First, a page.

Southern California electricity provider NRG Energy announced that it will retire three natural gas-fired power plants across Southern California over the next 10 months. The announcement comes as California residents ramp up opposition to fossil fuel fired power plants as the state continues to make progress toward its bold renewable energy generation goals.
Natural gas-fired power plants have historically been located in disadvantaged communities, adding a further burden to those struggling the most in the state. California’s Clean Energy and Pollution Reductions Act of 2015, also known as SB 350, adds a mandate to the California Public Utility Commission’s charge to address these underserved, overburdened communities with any changes to the state’s energy mix.
The three power plants, located in Rancho Cucamonga (Etiwanda), Oxnard (Ormond Beach), and Goleta (Ellwood) are scheduled to close in the next 12 months. NRG Energy’s Etiwanda plant is scheduled to close on June 1st, the Ormond Beach facility will close on October 1st. The Ellwood natural gas-fired generating facility will officially end its run on January 1st, 2019.
The Sierra Club is celebrating the slew of closures coming in the next 12 months as key indicators of a transition to renewables that is well underway,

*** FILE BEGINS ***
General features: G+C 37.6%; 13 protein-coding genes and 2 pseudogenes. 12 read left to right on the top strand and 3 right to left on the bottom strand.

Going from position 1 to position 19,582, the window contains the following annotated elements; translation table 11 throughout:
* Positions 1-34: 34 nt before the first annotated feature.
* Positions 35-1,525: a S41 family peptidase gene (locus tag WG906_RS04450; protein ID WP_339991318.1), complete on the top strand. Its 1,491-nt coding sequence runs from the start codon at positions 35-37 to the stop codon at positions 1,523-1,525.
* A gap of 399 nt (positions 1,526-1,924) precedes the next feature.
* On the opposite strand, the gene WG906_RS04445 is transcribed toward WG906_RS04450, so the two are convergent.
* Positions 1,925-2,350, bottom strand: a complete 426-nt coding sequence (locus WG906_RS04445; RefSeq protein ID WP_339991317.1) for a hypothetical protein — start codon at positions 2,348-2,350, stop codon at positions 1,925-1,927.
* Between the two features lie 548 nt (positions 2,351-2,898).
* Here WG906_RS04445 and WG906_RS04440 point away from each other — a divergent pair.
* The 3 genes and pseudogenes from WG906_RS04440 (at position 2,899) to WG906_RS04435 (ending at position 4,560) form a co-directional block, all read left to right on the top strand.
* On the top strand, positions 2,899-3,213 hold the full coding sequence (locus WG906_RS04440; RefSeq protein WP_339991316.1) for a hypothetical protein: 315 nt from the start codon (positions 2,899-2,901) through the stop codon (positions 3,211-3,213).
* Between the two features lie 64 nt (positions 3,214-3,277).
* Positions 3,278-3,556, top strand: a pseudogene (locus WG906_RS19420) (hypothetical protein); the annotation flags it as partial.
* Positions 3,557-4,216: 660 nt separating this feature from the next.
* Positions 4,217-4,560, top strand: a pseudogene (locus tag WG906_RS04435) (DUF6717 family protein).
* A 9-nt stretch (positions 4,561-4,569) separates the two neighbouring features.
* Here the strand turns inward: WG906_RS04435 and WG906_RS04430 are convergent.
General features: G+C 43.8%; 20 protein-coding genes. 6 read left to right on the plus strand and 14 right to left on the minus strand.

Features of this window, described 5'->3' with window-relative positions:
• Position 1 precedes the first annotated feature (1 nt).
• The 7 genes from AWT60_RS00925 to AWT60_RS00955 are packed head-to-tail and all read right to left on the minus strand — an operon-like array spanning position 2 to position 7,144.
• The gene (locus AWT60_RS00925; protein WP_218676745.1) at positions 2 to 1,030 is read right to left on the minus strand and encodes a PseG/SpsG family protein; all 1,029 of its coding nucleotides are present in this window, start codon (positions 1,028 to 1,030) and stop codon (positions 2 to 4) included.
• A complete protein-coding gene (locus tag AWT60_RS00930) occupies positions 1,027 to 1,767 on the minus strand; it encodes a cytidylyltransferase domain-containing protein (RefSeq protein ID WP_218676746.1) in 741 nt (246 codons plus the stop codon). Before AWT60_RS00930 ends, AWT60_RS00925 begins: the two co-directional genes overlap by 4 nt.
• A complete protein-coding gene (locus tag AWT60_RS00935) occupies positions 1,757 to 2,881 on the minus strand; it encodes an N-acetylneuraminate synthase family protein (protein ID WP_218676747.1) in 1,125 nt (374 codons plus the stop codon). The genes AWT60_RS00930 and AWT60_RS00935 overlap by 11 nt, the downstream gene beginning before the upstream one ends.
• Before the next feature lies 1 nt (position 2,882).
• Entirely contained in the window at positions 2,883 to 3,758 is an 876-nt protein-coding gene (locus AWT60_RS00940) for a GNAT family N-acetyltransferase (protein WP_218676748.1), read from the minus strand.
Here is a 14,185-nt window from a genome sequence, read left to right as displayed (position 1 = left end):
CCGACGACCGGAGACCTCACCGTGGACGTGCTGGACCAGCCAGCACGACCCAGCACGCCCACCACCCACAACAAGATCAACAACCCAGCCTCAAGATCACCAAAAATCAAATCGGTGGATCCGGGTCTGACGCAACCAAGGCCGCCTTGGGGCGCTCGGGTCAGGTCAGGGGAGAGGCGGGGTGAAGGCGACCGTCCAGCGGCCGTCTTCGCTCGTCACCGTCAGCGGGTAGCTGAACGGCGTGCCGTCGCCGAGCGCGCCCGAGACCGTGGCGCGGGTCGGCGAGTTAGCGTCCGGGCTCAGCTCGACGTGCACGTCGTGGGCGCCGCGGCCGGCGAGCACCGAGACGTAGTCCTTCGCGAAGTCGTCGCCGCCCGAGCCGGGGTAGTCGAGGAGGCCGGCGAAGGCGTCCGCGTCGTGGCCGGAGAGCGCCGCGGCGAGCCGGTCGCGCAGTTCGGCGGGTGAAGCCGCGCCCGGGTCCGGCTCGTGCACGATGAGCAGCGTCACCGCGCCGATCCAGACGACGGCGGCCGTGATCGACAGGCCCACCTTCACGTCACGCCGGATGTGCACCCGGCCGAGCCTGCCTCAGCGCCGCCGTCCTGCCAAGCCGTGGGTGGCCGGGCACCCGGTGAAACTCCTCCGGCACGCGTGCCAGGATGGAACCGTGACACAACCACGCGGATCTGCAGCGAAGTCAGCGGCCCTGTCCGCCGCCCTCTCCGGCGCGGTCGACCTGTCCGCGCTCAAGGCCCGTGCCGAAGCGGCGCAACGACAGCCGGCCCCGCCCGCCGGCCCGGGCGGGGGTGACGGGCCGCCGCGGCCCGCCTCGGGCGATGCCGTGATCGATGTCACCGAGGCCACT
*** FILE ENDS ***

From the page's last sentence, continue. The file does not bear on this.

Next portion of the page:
“Closing these plants is more proof that clean energy is driving gas out of California. As clean energy grows, our reliance on gas generation is falling quickly and we urge the California Independent System Operator to continue looking at innovative ways to replace these projects with clean energy solutions” Evan Gillespie, Campaign Manager for Sierra Club’s My Generation Campaign said. “Clean energy is the preferred option among Californians and in particular the communities most often forced into housing our country’s polluting power plants.”
The closures confirm that natural gas-fired electricity generation across the United States is on the decline after a massive ramp up over the last 15 years in a race to replace coal-fired electricity generation. The trend, as detailed in the NRDC chart below, shows the exciting trends with the decline in coal being the most notable, natural gas ramping up to replace the lost capacity, and renewables ramping up on a much longer ramp that is only recently starting to become a significant component of the mix.
California has deep roots in environmental activism and cut the path forward out of coal-fired electricity generation and into natural gas fired generation. The early transition leveraged existing fossil fuel technologies and assets and was supported by the increased utilization of hydraulic fracturing, also known as fracking, to extract natural gas. Fracking is the process of drilling wells for oil and gas extraction, then strategically injecting a mixture of millions of gallons of water, sand, and largely unregulated chemicals at high pressures.